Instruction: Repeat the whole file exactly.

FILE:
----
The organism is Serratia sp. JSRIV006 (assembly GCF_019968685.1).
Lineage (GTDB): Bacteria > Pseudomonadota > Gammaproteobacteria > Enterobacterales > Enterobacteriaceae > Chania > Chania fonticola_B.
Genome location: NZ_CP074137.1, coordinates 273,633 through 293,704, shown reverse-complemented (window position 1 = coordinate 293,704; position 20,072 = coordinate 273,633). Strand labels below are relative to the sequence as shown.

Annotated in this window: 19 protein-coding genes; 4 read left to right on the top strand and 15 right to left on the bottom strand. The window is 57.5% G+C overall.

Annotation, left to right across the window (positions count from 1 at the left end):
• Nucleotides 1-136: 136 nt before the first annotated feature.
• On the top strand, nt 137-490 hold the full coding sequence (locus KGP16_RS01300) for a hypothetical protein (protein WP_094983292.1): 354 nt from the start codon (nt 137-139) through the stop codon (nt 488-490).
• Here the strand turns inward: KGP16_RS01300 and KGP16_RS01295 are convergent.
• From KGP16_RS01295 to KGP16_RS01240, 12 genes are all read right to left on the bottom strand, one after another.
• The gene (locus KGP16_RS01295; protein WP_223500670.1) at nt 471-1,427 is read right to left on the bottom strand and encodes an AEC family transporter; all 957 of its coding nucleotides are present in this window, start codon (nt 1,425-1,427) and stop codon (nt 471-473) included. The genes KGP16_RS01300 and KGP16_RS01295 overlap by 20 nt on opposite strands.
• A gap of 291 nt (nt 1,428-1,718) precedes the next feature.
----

The organism is Serratia sp. JSRIV006 (assembly GCF_019968685.1).
Lineage (GTDB): Bacteria > Pseudomonadota > Gammaproteobacteria > Enterobacterales > Enterobacteriaceae > Chania > Chania fonticola_B.
Genome location: NZ_CP074137.1, coordinates 273,633 through 293,704, shown reverse-complemented (window position 1 = coordinate 293,704; position 20,072 = coordinate 273,633). Strand labels below are relative to the sequence as shown.

Annotated in this window: 19 protein-coding genes; 4 read left to right on the top strand and 15 right to left on the bottom strand. The window is 57.5% G+C overall.

Annotation, left to right across the window (positions count from 1 at the left end):
• Nucleotides 1-136: 136 nt before the first annotated feature.
• On the top strand, nt 137-490 hold the full coding sequence (locus KGP16_RS01300) for a hypothetical protein (protein WP_094983292.1): 354 nt from the start codon (nt 137-139) through the stop codon (nt 488-490).
• Here the strand turns inward: KGP16_RS01300 and KGP16_RS01295 are convergent.
• From KGP16_RS01295 to KGP16_RS01240, 12 genes are all read right to left on the bottom strand, one after another.
• The gene (locus KGP16_RS01295; protein WP_223500670.1) at nt 471-1,427 is read right to left on the bottom strand and encodes an AEC family transporter; all 957 of its coding nucleotides are present in this window, start codon (nt 1,425-1,427) and stop codon (nt 471-473) included. The genes KGP16_RS01300 and KGP16_RS01295 overlap by 20 nt on opposite strands.
• A gap of 291 nt (nt 1,428-1,718) precedes the next feature.